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Alberta premier-elect Rachel Notley speaks to the media during a press conference in Edmonton on Wednesday. (Nathan Denette/The Canadian Press)
Alberta premier-elect Rachel Notley speaks to the media during a press conference in Edmonton on Wednesday. (Nathan Denette/The Canadian Press)

ALBERTA

Rachel Notley’s victory shows the system does work Add to ...

Back in 1990, in a fit of pique, I cast my vote in Ontario for Bob Rae and the NDP. I never expected him to win. I was just mad at the other guys. Imagine my surprise when I woke up the next morning and discovered he was premier. The entire province was aghast. I thought it would be a train wreck, and it was.

Will Rachel Notley be a train wreck? I don’t think so. Unlike Mr. Rae, she doesn’t feel like the leader of a left-wing horde of crazies who got in by mistake. She feels like a gust of fresh air blowing the cobwebs out of all those stale backrooms where old boys lurked. When Albertans woke up the day after the election, a lot of them were smiling. Ms. Notley is by all accounts level-headed, smart and down-to-earth, like her dad. Even though most of them didn’t vote for her, she’s riding an upswell of goodwill.

Mr. Rae’s crew were red-diaper socialists who really did think that capitalism and big business were the root of all evil. They despised the private sector so much that the poor saps who happened to work on Bay Street couldn’t even get an audience with the government. Ms. Notley has set a different tone. She has been courteous to the oil and gas people, some of whom have practically gone into cardiac arrest. She clearly has no intention of killing the geese that lay the golden eggs (even if they’re not as golden these days). She’s even said she’ll work with the Harper government. Such sentiments are anathema to certain NDPers, who booed her when she said that. In response, she told them to grow up.

Whether the adults can keep a grip on their eager-beaver bunch of rookies remains to be seen. (Mr. Rae had a hard time of it.) Personally, I think Ms. Notley should send all her NDP greenhorns for crash-course internships in the oil patch. No doubt they’d learn a lot. The oil patch might learn something, too. They might learn how to talk with people other than themselves. I am a big fan of the oil patch, but they haven’t been all that good at endearing themselves to the general public. They have to get better at persuading the rest of the country why what’s good for them is good for us as well.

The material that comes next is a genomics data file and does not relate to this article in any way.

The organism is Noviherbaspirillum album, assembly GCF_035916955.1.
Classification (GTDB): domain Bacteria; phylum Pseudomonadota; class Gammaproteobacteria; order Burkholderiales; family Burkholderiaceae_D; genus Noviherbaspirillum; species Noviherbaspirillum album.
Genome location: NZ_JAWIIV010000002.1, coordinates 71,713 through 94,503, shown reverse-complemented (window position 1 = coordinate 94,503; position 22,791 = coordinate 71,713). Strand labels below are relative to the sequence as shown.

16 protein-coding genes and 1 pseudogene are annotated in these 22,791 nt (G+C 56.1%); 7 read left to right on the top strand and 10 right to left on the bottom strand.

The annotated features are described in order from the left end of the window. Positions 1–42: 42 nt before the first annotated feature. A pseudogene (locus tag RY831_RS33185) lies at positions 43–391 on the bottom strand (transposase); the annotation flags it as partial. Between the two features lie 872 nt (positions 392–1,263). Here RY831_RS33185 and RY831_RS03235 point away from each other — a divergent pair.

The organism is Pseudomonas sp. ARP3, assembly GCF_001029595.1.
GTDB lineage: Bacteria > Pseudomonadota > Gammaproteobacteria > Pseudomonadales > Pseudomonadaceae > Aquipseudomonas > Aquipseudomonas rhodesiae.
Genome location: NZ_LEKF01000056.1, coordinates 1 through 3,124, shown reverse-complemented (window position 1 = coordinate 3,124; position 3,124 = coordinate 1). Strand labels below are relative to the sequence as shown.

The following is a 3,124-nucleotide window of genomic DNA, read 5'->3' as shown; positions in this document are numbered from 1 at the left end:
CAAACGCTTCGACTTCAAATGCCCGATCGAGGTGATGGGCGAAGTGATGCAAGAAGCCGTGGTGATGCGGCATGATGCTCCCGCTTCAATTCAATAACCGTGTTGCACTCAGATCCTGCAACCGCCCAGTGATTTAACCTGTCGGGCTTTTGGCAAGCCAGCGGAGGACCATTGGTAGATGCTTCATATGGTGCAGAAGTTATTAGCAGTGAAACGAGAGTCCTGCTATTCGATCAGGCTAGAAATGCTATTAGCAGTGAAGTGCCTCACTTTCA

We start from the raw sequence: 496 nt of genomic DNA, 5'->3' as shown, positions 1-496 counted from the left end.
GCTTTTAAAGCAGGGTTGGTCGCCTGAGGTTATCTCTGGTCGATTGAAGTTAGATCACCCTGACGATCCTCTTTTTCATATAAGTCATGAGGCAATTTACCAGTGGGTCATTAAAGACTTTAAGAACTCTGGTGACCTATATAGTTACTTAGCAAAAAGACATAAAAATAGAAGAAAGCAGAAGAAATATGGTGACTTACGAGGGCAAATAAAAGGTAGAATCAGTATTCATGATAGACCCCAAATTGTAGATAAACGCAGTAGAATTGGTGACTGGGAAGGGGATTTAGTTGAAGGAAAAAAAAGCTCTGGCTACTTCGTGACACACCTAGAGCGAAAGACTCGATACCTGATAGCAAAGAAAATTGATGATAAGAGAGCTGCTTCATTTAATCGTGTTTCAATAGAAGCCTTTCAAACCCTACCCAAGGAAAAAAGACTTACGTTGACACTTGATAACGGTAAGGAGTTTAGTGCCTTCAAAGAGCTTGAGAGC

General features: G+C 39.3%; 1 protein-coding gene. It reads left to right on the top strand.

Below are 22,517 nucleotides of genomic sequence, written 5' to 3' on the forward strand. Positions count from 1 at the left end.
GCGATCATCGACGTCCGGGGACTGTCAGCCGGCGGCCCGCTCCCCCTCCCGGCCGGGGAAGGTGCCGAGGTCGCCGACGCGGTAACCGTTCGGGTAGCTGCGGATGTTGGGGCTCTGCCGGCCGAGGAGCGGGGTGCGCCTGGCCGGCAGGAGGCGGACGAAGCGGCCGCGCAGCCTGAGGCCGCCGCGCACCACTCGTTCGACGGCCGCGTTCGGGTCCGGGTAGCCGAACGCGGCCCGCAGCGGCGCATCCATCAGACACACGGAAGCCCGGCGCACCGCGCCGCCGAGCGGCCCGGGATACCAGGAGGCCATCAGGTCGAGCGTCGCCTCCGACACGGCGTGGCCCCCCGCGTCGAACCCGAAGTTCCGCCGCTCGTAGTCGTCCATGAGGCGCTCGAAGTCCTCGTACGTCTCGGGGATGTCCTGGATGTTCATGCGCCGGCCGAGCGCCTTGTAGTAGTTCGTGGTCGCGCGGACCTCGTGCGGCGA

But I also think the anti-pipeline, anti-oil-sands crowd will be sorely disappointed. Ms. Notley has no intention of keeping bitumen in the ground. She’s been rather vague on other matters, but her general aim doesn’t seem all that scary. Like the Progressive Conservatives, she wants to diversify the economy away from oil, and craft a decent policy on greenhouse gas emissions.

Since the Rae era, there’s been a great convergence in economic thinking across the political spectrum. No one is a socialist, but everyone believes in the social safety net. Permanent deficits and profligacy are out. The public demands a measure of fiscal prudence, and is prepared to punish governments that don’t deliver. We’re all economic realists now.

Like everybody else outside Alberta, I was floored when Ms. Notley won. I figured Jim Prentice was good enough – certainly heaps better than the last few duds Albertans have had. I had no idea how rotten the whole PC edifice had become, and how sick of it everybody was. Sure, Mr. Prentice made mistakes, and they hurt him. But the real problem was that the old regime was finished, and had been for quite a while. It was like the fall of the Berlin Wall, or the demolition of the federal Tories in 1993. One day they looked invincible, and the next day they were gone. That’s the way our first-past-the post system works, and there’s a lot to be said for it. We love complaining about our dysfunctional democracy, but guess what? It works.

Some people say the Easter bunny could have won against Jim Prentice, but I don’t agree. Ms. Notley is exceptionally likeable. She’s also unpretentious, and Canadians like that. She rides her bike to work. She doesn’t hang around with financiers and oil men. She speaks for an up-and-coming bunch of young Albertans – many of them newcomers – who have no memory of firewalls, the NEP, or Trudeau the First. Janice MacKinnon, the former NDP finance minister of Saskatchewan, described her on the CBC as careful, cautious, intelligent, approachable, moderate, and pragmatic (in other words, a lot like Janice herself). That alone doesn’t guarantee success. But it’s a great place to start.

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